From Rhagae (modern Rey) it would have taken Alexander a full day to reach the (South) Caspian Gates according to Arrian, but Donald Engels (see: Alexander the Great and the Logistics of the Macedonian Army) says that he stopped short of the gates proper. He is certain that Alexander chose for Airan Kief (modern Eyvanekey), some 13 km before the gates because the nearby village of Aradan provided the only source of fresh water for his men and horses. His light infantry must have marched all night long till noon next day, taking advantage of the long daylight hours of summer. At Aradan, Alexander met two important Persian leaders who had deserted their king. They reported that Darius had been seized and arrested by his own commander of cavalry Nabarzanes, supported by Bessus, satrap of Bactria, and Barsaentes, satrap of Arachosia and Drangiana. The news rekindled Alexander’s resolution and he was on the march again, this time only escorted by his Companions, the advanced scouts and a picked body of his toughest infantry. The remaining part of the army was put under Craterus’ command and was to follow on at their own pace. Alexander traveled extremely light; his men only carried their weapons and rations for two days.

They marched all through the night till noon the next day when they took a brief rest. Soon, they all mounted again for a second all-night march and at first daylight they reached the camp mentioned by one of the defectors Alexander had met a few days earlier. The place, probably southwest of Samnan was deserted, the enemy had moved on. The locals confirmed the defector’s story. They also mentioned that Darius had been put in a covered wagon and that Bessus, since he was related to Darius, had proclaimed himself to be the new king.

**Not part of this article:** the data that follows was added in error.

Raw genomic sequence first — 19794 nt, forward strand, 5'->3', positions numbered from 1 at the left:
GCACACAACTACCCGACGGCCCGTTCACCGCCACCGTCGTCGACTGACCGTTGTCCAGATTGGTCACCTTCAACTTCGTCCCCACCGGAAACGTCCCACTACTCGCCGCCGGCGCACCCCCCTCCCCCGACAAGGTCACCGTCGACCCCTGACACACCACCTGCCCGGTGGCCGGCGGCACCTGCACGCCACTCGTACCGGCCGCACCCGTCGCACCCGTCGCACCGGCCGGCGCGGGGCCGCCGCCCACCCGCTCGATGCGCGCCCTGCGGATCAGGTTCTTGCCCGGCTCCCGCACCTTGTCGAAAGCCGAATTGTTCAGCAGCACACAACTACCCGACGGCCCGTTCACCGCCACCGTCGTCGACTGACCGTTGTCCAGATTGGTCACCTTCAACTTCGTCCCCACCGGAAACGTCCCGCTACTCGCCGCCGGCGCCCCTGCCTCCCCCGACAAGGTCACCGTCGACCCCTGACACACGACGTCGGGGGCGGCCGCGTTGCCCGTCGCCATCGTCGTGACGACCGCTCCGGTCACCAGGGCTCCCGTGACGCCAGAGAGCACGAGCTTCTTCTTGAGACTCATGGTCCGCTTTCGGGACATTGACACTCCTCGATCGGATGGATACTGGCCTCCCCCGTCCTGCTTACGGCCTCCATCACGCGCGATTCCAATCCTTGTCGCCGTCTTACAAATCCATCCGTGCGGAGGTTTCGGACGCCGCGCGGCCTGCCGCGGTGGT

Without any further delay, Alexander threw himself again in this hot pursuit. His men and their horses were very much exhausted by the demanding marches, but Alexander drove them on none the less. I wonder how many times he and his men had to change horses to keep up this high pace. After yet another night and morning march, they reached a village where Darius and his capturers had stayed the previous day. His advanced intelligence informed Alexander that there was a shortcut which unlike the main road from Samnan to Ahuvan avoided the mountain pass; it ran however through uninhabited territory and was totally lacking water. This was not going to stop Alexander, of course, and he ordered the locals to guide him through the stretch of desert.

Being aware that his pace was beyond that of his infantry, Alexander decided to dismount some 500 cavalrymen and replaced them with the toughest and fittest officers of his infantry and other units. They were to keep their own arms and equipment. The remainder of his troops was to follow the road Bessus and his followers had taken.

Alexander set off at dusk, riding through the desert at raging speed covering some 68 km overnight and finally caught up with the Persians near Damghan at dawn. Most were straggling along on unarmed and fled as soon as they saw that Alexander in person was on their tail, a few attempted to fight but soon gave up since any resistance was useless. Bessus and his friends were not inclined to abandon Darius so quickly, but when Alexander was nearly on top of them Nabarzanes and Barsaentes struck him down without any reverence and made their escape. Darius died shortly afterwards.